W3C home > Mailing lists > Public > public-html@w3.org > August 2007

Re: User Testing of Accessiblity Features

From: David Poehlman <poehlman1@comcast.net>
Date: Thu, 30 Aug 2007 09:33:25 -0400
Message-ID: <009501c7eb0a$57bcf4b0$0601a8c0@HANDS>
To: "Olivier GENDRIN" <olivier.gendrin@gmail.com>, "Tighe K. Lory" <tkl02@health.state.ny.us>
Cc: "Alastair Campbell" <ac@nomensa.com>, "HTML WG" <public-html@w3.org>, "WAI Interest Group list" <w3c-wai-ig@w3.org>

So why put useless stuff on the page in the first place?  If it is there it 
should be useful, if it is useful, we need to know it is there.

----- Original Message ----- 
From: "Tighe K. Lory" <tkl02@health.state.ny.us>
To: "Olivier GENDRIN" <olivier.gendrin@gmail.com>
Cc: "Alastair Campbell" <ac@nomensa.com>; "HTML WG" <public-html@w3.org>; 
"WAI Interest Group list" <w3c-wai-ig@w3.org>
Sent: Thursday, August 30, 2007 9:22 AM
Subject: Re: User Testing of Accessiblity Features





> And my colleague Léonie would argue that if the image conveys something
(even "just" emotive), then she would like to know it's there and what it
is supposed to represent.
>
> That demonstrates the hard-core usability vs holistic experience divide
quite nicely.

Maybe we should think of this in the reverse. For example, if a designer
were to use aural stylesheets to give different voices to various parts of
a page -- should there be an alternative for those not using a screen
reader?   I would say yes, in most cases a designer would use a different
font face/size.  But the designer wouldn't put a notice on the page to
non-screenreader users that different voices are being used.  I think the
same could be done for background images that are just eye candy.  A
similar emotive feeling could be expressed in a different way then just
putting alt text on the page.  It is harsh to the way the page is read, and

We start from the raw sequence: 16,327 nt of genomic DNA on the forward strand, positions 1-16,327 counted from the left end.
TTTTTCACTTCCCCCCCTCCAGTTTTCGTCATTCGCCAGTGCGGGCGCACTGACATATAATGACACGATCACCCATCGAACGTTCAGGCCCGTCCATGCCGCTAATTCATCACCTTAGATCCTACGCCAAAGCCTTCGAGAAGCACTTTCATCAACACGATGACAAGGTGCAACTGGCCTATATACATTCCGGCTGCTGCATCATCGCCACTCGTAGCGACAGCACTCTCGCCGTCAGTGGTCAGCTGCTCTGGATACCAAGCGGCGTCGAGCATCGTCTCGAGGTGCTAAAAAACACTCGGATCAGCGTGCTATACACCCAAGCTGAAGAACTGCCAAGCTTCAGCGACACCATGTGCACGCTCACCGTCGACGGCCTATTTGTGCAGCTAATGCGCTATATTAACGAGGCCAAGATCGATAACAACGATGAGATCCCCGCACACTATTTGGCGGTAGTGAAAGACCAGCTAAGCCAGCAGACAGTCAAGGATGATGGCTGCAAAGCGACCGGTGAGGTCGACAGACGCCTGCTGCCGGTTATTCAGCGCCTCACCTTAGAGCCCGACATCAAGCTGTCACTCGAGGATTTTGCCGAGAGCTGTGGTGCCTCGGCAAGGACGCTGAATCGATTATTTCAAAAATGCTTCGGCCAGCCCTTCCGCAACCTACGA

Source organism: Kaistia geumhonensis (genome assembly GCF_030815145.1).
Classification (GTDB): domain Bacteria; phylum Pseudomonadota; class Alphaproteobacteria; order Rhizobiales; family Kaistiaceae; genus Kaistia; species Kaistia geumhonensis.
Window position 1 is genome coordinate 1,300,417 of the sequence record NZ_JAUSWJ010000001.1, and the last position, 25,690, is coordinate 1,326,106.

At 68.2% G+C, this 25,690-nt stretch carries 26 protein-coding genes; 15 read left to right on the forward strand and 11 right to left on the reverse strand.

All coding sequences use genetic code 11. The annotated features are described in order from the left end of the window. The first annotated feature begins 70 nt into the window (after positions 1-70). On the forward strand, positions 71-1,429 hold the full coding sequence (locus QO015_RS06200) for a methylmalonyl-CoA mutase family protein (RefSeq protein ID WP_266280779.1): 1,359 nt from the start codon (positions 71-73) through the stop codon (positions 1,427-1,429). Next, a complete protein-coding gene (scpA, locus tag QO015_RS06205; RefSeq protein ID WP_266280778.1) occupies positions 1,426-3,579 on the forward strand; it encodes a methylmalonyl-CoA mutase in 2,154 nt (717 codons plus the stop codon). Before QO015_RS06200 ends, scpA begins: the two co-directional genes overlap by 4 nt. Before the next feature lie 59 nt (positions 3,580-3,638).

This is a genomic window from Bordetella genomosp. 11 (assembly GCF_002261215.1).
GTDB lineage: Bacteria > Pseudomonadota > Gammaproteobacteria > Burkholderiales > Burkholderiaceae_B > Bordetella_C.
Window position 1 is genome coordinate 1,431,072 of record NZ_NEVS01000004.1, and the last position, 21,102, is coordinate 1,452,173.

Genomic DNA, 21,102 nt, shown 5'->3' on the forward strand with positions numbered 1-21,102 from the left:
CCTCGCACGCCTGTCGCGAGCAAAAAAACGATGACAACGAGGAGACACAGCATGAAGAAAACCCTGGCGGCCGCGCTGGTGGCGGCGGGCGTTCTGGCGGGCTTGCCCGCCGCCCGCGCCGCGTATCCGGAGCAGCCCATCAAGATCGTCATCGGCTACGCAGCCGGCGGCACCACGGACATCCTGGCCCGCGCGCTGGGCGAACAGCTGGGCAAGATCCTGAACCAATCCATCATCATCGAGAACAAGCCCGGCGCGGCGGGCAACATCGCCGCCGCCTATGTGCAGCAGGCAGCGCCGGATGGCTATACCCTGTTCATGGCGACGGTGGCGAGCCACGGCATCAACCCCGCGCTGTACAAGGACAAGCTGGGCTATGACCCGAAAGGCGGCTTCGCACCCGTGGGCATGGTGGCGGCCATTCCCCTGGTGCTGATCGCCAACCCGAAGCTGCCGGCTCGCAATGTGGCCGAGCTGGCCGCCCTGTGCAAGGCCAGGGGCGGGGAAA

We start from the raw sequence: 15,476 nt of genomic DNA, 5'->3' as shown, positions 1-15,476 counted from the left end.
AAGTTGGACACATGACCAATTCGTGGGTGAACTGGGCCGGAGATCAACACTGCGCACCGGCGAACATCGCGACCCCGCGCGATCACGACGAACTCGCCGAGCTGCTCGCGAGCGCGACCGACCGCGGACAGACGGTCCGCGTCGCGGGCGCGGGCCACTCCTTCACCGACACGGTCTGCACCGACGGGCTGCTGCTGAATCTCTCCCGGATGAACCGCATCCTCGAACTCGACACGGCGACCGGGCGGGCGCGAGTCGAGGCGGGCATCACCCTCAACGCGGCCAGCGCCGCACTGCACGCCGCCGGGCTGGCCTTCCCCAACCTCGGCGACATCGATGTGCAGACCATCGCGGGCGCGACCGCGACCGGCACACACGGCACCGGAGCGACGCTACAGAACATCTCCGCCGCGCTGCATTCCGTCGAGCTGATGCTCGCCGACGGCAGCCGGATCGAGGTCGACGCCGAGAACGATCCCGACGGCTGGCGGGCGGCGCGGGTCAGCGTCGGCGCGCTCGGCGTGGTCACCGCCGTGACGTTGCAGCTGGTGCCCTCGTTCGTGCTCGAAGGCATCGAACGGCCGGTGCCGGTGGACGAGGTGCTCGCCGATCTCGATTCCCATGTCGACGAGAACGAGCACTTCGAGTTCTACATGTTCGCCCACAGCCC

gets in the way when the informative value is questionable.  It reminds me
of a point one of my former colleagues made in regards to the differences
between print and Web media.  He would say that they are different, and you
can't just take a print publication and dump it on a Web page and expect it
to be effective.  Our jobs as Web developers is to convey important
information to users, not document every visual/aural design choice on a
page, that is not what the user wants or needs.  I believe that
accessibility and usability must be considered together when designing,
What is the point of a accessible page that is completely unusable?



             "Olivier GENDRIN"
             <olivier.gendrin@
             gmail.com>                                                 To
                                       "Alastair Campbell"
             08/30/2007 06:45          <ac@nomensa.com>
             AM                                                         cc
                                       "Tighe K. Lory"
                                       <tkl02@health.state.ny.us>, "WAI
                                       Interest Group list"
                                       <w3c-wai-ig@w3.org>, "HTML WG"
                                       <public-html@w3.org>
                                                                   Subject
                                       Re: User Testing of Accessiblity
                                       Features










On 8/30/07, Alastair Campbell <ac@nomensa.com> wrote:
>
> Tighe K. Lory wrote:
> > An example would be a stockphoto of a person ...
> > Putting in alt text would just clutter up what the screen reader says,
and
> > I think make the site less useable.
>
> And my colleague Léonie would argue that if the image conveys something
(even "just" emotive), then she would like to know it's there and what it
is supposed to represent.
>
> That demonstrates the hard-core usability vs holistic experience divide
quite nicely.

I strongly opposed to that, because if you began to explain
illustrative images (which generaly convey emotive, or mood
informations), you will also have to explain the graphical choises of
the website, because a website that uses sharp lines has not the same
emotive  sense that a website that uses round corners...

So it leads directly to have alt even on CSS background images,
because of emotion...

--
Olivier G.
http://www.lespacedunmatin.info/blog/



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Received on Thursday, 30 August 2007 13:33:29 UTC

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